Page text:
The Gentleman’s Guide to Vice and Virtue by Mackenzi Lee – REVIEW
Henry “Monty” Montague was born and bred to be a gentleman, but he was never one to be tamed. The finest boarding schools in England and the constant disapproval of his father haven’t been able to curb any of his roguish passions—not for gambling halls, late nights spent with a bottle of spirits or waking up in the arms of women or men.
But as Monty embarks on his Grand Tour of Europe, his quest for a life filled with pleasure and vice is in danger of coming to an end. Not only does his father expect him to take over the family’s estate upon his return, but Monty is also nursing an impossible crush on his best friend and travelling companion, Percy.
Still, it isn’t in Monty’s nature to give up. Even with his younger sister, Felicity, in tow, he vows to make this yearlong escapade one last hedonistic hurrah and flirt with Percy from Paris to Rome. But when one of Monty’s reckless decisions turns their trip abroad into a harrowing manhunt that spans across Europe, it calls into question everything he knows, including his relationship with the boy he adores.
“We are not broken things, neither of us. We are cracked pottery mended with laquer and flakes of gold, whole as we are, complete unto each other. Complete and worthy and so very loved.”
I did a book swap with a friend and they sent me this book, which I’ve had on my wishlist since I first heard about it on Litsy, and I LOVED IT SO MUCH! It was one of those books that I enjoyed from beginning to end. Saying it was a light-hearted romp through an eighteenth-century Grand Tour doesn’t do it justice. Yes, it was hilarious, the humour was farcical at times and the situations Monty gets himself into are absurd, but it was so much more than this. Serious issues, such as homosexuality, race, disability, and gender, were explored using this humour and some of the consequences suffered because of them by Monty, Percy, and Felicity, seemed to punch the reader in the gut with their force.
“It’s beginning to feel like he’s shuffling his way through the seven deadly sins, in ascending order of my favourites.”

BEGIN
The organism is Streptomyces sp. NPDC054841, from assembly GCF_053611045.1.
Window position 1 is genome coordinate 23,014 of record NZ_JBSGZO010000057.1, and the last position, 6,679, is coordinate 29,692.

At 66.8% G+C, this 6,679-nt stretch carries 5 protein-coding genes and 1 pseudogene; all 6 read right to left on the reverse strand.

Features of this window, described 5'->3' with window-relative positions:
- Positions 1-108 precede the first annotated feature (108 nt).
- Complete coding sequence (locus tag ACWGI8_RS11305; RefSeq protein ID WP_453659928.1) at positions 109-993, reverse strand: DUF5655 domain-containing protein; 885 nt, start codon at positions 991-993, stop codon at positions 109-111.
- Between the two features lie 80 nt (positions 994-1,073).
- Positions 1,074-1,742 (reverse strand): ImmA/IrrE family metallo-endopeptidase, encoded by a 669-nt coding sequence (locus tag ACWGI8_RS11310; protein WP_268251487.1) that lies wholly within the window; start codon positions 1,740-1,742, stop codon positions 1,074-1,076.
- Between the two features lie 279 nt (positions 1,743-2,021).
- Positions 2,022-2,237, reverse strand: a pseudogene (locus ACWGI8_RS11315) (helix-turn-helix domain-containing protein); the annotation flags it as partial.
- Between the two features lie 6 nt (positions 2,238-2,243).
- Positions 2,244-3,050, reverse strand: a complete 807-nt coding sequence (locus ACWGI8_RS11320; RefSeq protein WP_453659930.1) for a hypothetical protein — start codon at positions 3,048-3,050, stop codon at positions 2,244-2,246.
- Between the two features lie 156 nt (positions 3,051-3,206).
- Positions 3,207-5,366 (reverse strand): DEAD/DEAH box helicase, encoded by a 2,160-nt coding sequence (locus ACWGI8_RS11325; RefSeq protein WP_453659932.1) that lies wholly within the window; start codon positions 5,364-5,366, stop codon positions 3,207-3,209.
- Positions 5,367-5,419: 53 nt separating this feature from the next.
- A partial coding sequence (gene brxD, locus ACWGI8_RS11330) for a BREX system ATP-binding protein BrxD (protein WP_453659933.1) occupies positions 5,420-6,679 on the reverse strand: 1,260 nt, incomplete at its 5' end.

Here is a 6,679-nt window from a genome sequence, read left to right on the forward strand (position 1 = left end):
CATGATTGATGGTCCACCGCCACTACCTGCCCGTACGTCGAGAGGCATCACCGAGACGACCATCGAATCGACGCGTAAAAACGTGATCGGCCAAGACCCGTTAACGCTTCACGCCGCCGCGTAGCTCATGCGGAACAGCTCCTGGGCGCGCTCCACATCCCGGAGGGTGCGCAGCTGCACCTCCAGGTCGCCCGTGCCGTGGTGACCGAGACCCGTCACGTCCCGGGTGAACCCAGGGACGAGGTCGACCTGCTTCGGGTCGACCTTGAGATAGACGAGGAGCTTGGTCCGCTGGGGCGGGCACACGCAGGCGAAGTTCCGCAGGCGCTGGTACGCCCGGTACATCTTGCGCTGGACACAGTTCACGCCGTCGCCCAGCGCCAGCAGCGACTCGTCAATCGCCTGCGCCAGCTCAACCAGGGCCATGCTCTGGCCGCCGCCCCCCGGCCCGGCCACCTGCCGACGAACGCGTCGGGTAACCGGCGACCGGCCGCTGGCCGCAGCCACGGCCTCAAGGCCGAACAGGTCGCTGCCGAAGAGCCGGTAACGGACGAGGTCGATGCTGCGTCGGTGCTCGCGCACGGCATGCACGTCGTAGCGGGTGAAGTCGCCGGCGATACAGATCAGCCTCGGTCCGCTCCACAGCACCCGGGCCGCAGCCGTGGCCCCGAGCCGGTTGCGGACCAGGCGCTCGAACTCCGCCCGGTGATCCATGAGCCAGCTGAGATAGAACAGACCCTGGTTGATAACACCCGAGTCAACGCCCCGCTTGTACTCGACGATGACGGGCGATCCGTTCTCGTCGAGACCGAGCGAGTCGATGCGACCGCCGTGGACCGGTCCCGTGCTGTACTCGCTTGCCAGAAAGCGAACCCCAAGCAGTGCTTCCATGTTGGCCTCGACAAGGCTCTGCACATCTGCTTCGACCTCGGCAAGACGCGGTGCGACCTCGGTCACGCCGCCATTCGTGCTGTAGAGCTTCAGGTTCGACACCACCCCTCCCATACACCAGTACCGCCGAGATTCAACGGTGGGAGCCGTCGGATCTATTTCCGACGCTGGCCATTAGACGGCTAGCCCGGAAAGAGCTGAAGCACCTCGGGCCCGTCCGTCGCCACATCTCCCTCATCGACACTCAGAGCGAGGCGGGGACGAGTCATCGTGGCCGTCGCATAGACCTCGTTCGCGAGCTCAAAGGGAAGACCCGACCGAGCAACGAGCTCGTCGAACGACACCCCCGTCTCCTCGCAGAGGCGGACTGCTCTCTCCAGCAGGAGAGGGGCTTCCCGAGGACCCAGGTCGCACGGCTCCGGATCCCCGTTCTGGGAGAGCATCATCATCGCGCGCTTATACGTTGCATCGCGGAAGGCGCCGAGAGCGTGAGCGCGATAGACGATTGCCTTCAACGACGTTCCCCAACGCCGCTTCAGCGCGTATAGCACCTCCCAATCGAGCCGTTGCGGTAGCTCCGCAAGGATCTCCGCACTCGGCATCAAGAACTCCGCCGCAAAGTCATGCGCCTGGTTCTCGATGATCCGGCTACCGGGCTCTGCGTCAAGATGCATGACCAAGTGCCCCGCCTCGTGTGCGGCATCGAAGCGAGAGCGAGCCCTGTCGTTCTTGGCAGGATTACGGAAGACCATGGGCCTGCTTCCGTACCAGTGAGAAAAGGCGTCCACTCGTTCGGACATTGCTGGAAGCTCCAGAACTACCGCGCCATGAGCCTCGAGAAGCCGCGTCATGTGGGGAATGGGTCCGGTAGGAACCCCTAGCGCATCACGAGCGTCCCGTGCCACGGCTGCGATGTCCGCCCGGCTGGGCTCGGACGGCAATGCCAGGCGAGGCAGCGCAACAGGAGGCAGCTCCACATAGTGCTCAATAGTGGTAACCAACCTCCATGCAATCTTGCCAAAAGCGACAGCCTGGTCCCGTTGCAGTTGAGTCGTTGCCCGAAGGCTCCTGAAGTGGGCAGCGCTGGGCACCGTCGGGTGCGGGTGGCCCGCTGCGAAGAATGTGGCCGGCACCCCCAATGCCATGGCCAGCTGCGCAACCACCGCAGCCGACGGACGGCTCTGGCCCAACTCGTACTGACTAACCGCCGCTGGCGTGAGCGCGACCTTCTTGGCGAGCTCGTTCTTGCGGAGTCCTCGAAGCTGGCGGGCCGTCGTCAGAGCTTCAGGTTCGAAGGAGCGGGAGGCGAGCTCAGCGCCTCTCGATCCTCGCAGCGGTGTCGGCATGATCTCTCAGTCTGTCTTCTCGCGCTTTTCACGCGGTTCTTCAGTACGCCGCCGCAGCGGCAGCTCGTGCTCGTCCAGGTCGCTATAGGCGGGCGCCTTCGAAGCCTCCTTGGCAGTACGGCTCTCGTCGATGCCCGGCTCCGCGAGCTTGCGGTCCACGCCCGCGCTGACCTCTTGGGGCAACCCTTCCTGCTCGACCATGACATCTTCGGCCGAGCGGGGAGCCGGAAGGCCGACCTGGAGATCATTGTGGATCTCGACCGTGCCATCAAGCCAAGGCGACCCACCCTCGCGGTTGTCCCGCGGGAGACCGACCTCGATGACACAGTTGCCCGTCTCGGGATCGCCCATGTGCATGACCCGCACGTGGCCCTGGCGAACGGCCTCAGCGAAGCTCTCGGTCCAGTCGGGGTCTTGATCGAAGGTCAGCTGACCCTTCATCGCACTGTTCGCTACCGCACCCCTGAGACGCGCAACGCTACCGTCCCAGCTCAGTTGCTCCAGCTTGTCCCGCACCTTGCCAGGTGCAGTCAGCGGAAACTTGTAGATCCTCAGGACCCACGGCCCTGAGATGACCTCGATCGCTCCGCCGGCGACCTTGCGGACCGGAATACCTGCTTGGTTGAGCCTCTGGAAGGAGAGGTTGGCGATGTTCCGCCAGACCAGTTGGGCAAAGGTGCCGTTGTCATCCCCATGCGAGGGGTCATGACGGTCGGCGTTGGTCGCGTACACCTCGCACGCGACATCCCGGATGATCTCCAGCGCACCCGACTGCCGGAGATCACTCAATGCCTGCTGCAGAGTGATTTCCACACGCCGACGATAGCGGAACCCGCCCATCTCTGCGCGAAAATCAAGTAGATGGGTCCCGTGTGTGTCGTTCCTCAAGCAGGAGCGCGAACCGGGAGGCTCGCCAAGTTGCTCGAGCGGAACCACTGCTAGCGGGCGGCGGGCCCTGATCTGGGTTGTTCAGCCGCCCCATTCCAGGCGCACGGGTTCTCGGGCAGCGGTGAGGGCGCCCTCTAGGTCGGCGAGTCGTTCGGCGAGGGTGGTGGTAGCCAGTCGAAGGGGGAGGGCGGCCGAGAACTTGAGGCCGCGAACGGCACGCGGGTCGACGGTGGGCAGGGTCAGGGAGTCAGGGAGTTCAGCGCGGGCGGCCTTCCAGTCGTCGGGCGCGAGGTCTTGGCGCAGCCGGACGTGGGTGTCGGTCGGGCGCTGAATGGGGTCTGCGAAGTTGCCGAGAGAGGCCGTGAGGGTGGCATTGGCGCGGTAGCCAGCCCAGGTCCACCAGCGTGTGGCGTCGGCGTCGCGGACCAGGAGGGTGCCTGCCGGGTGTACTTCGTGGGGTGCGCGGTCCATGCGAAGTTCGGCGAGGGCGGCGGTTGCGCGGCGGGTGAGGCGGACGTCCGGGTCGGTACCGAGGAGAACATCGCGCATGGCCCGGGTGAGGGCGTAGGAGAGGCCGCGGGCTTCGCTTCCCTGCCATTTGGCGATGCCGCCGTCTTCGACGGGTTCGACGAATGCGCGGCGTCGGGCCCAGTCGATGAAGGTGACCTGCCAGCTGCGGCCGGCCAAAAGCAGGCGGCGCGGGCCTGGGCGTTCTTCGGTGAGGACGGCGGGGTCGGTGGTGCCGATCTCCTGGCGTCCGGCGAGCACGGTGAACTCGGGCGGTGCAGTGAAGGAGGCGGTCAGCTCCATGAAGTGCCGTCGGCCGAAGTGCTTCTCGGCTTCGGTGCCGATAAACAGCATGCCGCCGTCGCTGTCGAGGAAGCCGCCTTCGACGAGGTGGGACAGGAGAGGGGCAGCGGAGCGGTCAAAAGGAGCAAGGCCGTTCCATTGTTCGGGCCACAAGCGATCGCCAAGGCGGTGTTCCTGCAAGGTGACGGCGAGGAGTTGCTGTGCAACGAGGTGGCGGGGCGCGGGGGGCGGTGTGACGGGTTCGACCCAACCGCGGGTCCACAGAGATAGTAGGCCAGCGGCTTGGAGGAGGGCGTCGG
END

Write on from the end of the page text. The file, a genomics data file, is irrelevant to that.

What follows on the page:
The characters were some of my favourites ever. Monty is a rake but he has some serious mental issues stemming from his upbringing and overbearing father. He seems to have PTSD and, perhaps, depression so I was rooting for him from the beginning. Monty is a flawed character in many ways but he’s lovable and his character growth is evident by the end of the book. In contrast, his best friend Percy is biracial, stoic, and incredibly sweet. He was the character I most wanted to have a happy ending because of the racism and prejudices he has endured for years and the threat of an awful future hanging over him. The relationship between Monty and Percy was beautiful and they have become one of my favourite OTP.
“I swear, you would play the coquette with a well-upholstered sofa.”
“First, I would not. And second, how handsome is this sofa?”
Monty’s sister Felicity wants more than society dictates women should have and she was an amazingly fierce character who I adored. Apparently, Felicity is the protagonist of the next book which I hope will be just as good as this one. Even the minor characters like Scipio and his pirates seemed fully-fleshed and interesting. Fingers crossed they feature in Felicity’s story as I’d love to read more about Scipio. Next time I need a book to cheer me up, this will be the one I choose. I like to imagine Monty and Percy living happily ever after and no one can convince me otherwise!
A hilariously witty romp through history with fantastic characters.
|About the Author
Mackenzi Lee holds a BA in history and an MFA from Simmons College in writing for children and young adults.
She loves Diet Coke, sweater weather, and Star Wars. On a perfect day, she can be found enjoying all three. She currently calls Boston home, where she works as an independent bookstore manager.